Variations in the embodiments will be readily thought of by those skilled in the art. For example, devices other than those depicted in FIGS. 1 and 2 may be used to produce parallel beams with like polarization. Additionally, the beams need not have parallel polarization for all applications; like polarization will suffice. For example, the beams may have elliptical polarization of which circular polarization is a special case. Moreover, a modulator is easily made by using a Pockel's cell as element 33 in FIG. 3. Some of the output beams may be incident on a photodetector which collects the incident beams. Of course, more than one polarization dependent function may be performed. For example, the beams may be both modulated and split.

Patent Citations
Cited PatentFiling datePublication dateApplicantTitle
US4236783 *Dec 5, 1978Dec 2, 1980Thomson-CsfElectrically-controlled optical branch connection
US4461543 *Mar 26, 1982Jul 24, 1984Sperry CorporationElectro optic switch
US4741588 *Aug 26, 1982May 3, 1988U.S. Philips CorporationOptical multiplexer and demultiplexer
US4744075 *Apr 2, 1987May 10, 1988Gte Laboratories IncorporatedMultichannel wavelength multiplexer/demultiplexer
US4745591 *Feb 24, 1987May 17, 1988Gte Laboratories IncorporatedMultiple channel wavelength division multiplexer/demultiplexer
US4852962 *Aug 26, 1982Aug 1, 1989U.S. Philips CorporationOptical fiber switch using nematic crystal to switch unpolarized optical signals
US4987567 *Nov 21, 1988Jan 22, 1991Gte Laboratories IncorporatedOptical wavelength multiplexer/demultiplexer and demultiplexer/remultiplexer
US5033830 *Oct 4, 1989Jul 23, 1991At&T Bell LaboratoriesPolarization independent optical isolator
US5151955 *Nov 9, 1990Sep 29, 1992Kabushiki Kaisha ShinkoshaOptical isolator
US5381250 *Nov 6, 1992Jan 10, 1995Displaytech, Inc.Electro-optical switch with 4 port modules with electro-optic polarization rotators
Referenced by
Citing PatentFiling datePublication dateApplicantTitle
US5946116 *Nov 26, 1997Aug 31, 1999Wu; Kuang-Yi1 X N digitally programmable optical routing switch
US5963291 *Jul 21, 1997Oct 5, 1999Chorum Technologies Inc.Optical attenuator using polarization modulation and a feedback controller
US6049404 *Apr 21, 1998Apr 11, 2000Macro-Vision Communications Inc.N+M digitally programmable optical routing switch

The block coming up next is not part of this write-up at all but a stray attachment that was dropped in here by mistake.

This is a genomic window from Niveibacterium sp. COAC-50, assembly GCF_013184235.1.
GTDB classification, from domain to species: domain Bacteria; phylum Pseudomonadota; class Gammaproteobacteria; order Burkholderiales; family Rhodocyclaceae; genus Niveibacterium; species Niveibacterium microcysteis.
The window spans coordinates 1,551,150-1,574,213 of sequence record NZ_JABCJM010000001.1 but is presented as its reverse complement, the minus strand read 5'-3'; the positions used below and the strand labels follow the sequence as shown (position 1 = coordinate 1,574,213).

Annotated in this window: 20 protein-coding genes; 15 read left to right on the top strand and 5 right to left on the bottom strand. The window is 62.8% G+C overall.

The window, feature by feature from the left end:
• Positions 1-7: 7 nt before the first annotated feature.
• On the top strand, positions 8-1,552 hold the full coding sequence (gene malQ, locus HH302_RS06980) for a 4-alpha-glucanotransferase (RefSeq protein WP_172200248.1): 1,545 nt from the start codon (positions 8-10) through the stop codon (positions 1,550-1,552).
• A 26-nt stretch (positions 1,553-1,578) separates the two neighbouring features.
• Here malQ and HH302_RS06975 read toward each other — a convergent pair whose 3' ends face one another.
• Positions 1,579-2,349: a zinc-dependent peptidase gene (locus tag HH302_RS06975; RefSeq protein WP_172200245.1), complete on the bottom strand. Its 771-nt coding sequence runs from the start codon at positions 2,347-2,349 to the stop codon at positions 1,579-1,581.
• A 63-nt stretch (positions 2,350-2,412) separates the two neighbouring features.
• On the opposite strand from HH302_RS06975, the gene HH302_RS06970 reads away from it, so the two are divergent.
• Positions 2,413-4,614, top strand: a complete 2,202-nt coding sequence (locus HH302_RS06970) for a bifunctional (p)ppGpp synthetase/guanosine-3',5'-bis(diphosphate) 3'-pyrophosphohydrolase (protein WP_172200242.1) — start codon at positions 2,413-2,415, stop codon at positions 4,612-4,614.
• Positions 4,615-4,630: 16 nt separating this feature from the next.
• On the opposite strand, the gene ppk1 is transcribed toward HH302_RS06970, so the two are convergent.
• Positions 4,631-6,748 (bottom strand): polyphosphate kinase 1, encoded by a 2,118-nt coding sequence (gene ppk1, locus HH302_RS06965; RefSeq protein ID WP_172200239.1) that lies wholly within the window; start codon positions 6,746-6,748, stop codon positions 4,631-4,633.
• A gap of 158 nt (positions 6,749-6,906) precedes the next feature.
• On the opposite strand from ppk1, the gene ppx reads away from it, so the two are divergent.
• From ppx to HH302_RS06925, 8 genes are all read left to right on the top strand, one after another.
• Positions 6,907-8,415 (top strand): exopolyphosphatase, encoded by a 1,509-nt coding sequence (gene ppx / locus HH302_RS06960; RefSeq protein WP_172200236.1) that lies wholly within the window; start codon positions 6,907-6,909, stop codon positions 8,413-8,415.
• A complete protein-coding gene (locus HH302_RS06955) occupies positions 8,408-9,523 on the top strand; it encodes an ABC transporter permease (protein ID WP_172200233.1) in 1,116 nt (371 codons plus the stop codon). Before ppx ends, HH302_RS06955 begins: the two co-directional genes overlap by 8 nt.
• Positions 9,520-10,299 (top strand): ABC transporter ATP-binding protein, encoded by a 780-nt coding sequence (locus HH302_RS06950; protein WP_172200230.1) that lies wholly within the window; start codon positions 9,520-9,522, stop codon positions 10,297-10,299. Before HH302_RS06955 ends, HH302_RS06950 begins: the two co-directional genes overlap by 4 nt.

US6275312Oct 12, 1999Aug 14, 2001Chorum Technologies LpOptical routing switch
US6430337Sep 3, 1998Aug 6, 2002Agere Systems Optoelectronics Guardian Corp.Optical alignment system
US6452702Apr 10, 2000Sep 17, 2002Chorum Technologies LpNM digitally programmable optical routing switch
US6455841Jun 5, 2001Sep 24, 2002Chorum Technologies LpOptical wavelength router based on polarization interferometer
US6512615Dec 18, 2000Jan 28, 2003Chorum Technologies LpMethod and apparatus for wavelength multiplexing/demultiplexing
US6515786Aug 3, 2001Feb 4, 2003Chorum Technologies LpBandwidth variable wavelength router and method of operation
US6519022 *Jul 21, 2000Feb 11, 2003Chorum Technologies LpOptical routing switch using symmetric liquid crystal cells
US6519060Jun 4, 1999Feb 11, 2003Chorum Technologies LpSynchronous optical network in frequency domain
US6545779Jul 26, 2000Apr 8, 2003Chorum Technologies LpSystem for dealing with faults in an optical link
US6545783Mar 22, 1999Apr 8, 2003Chorum Technologies LpOptical wavelength add/drop multiplexer
US6594054Sep 15, 1999Jul 15, 2003Lucent Technologies Inc.Filtering system for eliminating dispersion and method for doing same
US6639707Nov 30, 2001Oct 28, 2003Cirvine CorporationTandem interleaver
US6809863Nov 30, 2001Oct 26, 2004Cirvine CorporationLow dispersion filters
US6847786Dec 4, 2000Jan 25, 2005Ec-Optics Technology, Inc.Compact wavelength filter using optical birefringence and reflective elements
US6859573 *Sep 20, 2002Feb 22, 2005Jds Uniphase Inc.Double pass arrangement for a liquid crystal device
US6900938Nov 30, 2001May 31, 2005Bin ZhaoLow dispersion interleaver
US6975454 *Jul 31, 2002Dec 13, 2005General Photonics CorporationVariable polarization-dependent-loss source
US7945130Nov 15, 2007May 17, 2011General Photonics CorporationMode scrambling apparatus for multimode fiber
US8780433Sep 28, 2011Jul 15, 2014General Photonics CorporationPolarization scrambling based on cascaded optical polarization devices having modulated optical retardation
US20030035605 *Sep 20, 2002Feb 20, 2003Oleg BouevitchDouble pass arrangement for a liquid crystal device
US20100290738 *Nov 15, 2007Nov 18, 2010Lianshan YanMode Scrambling Apparatus for Multimode Fiber
WO1999055024A1 *Apr 16, 1999Oct 28, 1999Chorum Technologies IncN x M DIGITALLY PROGRAMMABLE OPTICAL ROUTING SWITCH
WO2002001773A2 *Jun 25, 2001Jan 3, 2002Cirvine CorpChannel multiplexer and demultiplexer for optical communications
U.S. Classification359/484.02, 385/140, 359/484.06, 359/489.07, 359/489.16
International ClassificationG02B27/28, G02F1/09
Cooperative ClassificationG02B27/283, G02F1/093
European ClassificationG02F1/09F, G02B27/28B
Legal Events
Apr 4, 1996ASAssignment
Effective date: 19960402
Sep 26, 2001FPAYFee payment
Year of fee payment: 4
Dec 15, 2005FPAYFee payment
Year of fee payment: 8
Dec 18, 2009FPAYFee payment
Year of fee payment: 12
May 8, 2014ASAssignment
Effective date: 20140506
Apr 3, 2015ASAssignment
Effective date: 20140804